Bit-level parallelism

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Bit-level parallelism is a form of parallel computing based on increasing processor word size, depending on very-large-scale integration (VLSI) technology. Enhancements in computers designs were done by increasing bit-level parallelism[1]

Increasing the word size reduces the number of instructions the processor must execute in order to perform an operation on variables whose sizes are greater than the length of the word. (For example, consider a case where an 8-bit processor must add two 16-bit integers. The processor must first add the 8 lower-order bits from each integer, then add the 8 higher-order bits, requiring two instructions to complete a single operation. A 16-bit processor would be able to complete the operation with single instruction)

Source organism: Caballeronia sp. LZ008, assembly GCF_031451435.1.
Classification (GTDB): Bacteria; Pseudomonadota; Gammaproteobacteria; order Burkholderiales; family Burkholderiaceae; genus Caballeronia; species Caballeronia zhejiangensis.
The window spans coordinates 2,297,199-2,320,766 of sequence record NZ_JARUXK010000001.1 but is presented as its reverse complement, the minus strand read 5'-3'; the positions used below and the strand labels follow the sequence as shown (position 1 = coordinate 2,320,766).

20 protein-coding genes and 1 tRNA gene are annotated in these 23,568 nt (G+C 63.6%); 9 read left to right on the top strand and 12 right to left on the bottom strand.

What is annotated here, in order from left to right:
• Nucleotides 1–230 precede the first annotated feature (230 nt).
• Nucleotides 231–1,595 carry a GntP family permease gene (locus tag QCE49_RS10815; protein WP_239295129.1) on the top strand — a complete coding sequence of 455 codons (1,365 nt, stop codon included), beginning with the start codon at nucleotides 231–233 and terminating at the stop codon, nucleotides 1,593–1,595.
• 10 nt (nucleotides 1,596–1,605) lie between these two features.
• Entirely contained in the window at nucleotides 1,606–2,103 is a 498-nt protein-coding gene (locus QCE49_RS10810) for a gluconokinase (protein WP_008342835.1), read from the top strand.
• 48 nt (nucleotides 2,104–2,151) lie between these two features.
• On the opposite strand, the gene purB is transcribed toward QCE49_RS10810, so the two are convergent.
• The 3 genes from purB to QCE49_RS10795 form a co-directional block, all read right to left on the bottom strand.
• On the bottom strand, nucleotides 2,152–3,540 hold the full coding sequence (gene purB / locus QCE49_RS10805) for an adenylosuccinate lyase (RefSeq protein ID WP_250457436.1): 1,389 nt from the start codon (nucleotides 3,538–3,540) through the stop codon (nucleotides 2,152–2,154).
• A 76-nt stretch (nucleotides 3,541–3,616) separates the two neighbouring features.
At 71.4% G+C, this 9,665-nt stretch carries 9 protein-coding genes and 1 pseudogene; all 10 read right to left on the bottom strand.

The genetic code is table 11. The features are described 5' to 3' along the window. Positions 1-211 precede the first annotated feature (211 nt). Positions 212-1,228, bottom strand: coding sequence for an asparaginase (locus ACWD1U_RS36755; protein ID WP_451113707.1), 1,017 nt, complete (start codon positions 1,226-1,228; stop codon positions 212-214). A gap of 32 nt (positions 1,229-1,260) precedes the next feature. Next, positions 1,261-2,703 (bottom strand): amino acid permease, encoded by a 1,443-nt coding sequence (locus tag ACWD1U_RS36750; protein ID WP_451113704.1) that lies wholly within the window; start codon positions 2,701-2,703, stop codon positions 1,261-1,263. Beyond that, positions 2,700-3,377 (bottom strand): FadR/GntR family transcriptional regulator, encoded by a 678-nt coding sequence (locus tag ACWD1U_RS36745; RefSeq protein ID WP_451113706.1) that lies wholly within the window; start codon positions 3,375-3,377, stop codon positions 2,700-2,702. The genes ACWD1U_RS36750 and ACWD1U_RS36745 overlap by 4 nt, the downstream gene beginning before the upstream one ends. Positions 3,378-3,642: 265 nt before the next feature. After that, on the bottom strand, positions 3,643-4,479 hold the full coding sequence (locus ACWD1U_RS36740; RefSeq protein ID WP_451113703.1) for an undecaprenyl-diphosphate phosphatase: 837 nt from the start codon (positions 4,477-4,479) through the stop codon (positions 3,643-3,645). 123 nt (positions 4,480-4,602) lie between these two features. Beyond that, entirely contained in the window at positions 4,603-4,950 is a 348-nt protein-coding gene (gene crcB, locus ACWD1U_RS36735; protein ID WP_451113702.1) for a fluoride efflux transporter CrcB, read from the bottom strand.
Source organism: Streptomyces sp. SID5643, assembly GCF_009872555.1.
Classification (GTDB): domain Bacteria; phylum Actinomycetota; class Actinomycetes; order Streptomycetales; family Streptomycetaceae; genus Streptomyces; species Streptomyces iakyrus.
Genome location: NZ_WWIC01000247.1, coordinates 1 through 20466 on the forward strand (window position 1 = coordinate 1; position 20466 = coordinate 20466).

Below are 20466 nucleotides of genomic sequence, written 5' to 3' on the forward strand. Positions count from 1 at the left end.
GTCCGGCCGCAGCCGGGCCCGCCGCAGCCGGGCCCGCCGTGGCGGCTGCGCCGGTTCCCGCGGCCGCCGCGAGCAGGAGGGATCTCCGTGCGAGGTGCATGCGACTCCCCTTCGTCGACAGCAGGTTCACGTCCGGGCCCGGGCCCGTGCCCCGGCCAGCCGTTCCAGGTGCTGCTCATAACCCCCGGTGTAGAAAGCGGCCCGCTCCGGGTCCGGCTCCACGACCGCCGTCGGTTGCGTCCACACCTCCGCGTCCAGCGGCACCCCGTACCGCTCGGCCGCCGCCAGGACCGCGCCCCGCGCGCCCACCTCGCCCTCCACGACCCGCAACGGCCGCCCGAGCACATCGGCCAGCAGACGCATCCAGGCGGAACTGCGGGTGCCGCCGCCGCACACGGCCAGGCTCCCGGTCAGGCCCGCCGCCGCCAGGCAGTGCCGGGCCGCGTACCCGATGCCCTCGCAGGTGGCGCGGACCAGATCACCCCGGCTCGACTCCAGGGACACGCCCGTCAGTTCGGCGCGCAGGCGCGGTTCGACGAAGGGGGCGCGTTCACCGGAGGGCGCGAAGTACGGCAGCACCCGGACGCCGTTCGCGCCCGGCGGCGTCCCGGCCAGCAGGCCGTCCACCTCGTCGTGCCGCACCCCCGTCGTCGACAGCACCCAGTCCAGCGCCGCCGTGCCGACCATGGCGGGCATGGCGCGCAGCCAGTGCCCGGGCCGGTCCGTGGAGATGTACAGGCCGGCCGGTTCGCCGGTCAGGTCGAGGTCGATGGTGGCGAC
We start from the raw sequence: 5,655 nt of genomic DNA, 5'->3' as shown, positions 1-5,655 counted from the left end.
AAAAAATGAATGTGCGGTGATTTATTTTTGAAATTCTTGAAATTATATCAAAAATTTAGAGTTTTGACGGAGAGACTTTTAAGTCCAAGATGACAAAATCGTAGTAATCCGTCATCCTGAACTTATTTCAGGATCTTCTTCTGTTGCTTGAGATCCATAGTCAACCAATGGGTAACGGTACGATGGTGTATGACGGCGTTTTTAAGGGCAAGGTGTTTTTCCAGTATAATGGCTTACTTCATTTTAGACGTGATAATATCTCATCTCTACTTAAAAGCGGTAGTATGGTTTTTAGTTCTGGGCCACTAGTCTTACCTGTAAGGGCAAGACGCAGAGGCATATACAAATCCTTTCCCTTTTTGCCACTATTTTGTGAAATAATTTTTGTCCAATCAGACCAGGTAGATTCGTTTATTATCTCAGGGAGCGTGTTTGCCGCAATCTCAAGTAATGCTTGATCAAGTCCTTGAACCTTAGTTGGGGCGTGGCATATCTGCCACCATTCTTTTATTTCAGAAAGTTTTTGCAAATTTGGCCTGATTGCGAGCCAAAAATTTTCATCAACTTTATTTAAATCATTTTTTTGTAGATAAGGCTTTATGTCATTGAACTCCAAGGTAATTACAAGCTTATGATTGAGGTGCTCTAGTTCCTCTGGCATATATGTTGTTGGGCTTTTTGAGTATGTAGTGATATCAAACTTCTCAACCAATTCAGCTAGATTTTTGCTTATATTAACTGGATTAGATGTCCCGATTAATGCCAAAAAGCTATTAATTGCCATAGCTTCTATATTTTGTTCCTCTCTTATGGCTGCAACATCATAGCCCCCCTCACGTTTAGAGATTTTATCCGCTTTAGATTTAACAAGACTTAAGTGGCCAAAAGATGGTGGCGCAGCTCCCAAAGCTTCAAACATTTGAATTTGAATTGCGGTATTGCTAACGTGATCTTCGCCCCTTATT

Historically, 4-bit microprocessors were replaced with 8-bit, then 16-bit, then 32-bit microprocessors, then 64-bit microprocessors. 32-bit processors has been a standard in general purpose computing for about 20 years, but now 64-bit processors are taking the lead.

References[change | change source]

  1. David E. Culler, Jaswinder Pal Singh, Anoop Gupta. Parallel Computer Architecture - A Hardware/Software Approach. Morgan Kaufmann Publishers, 1999. ISBN 1558603433, pg 15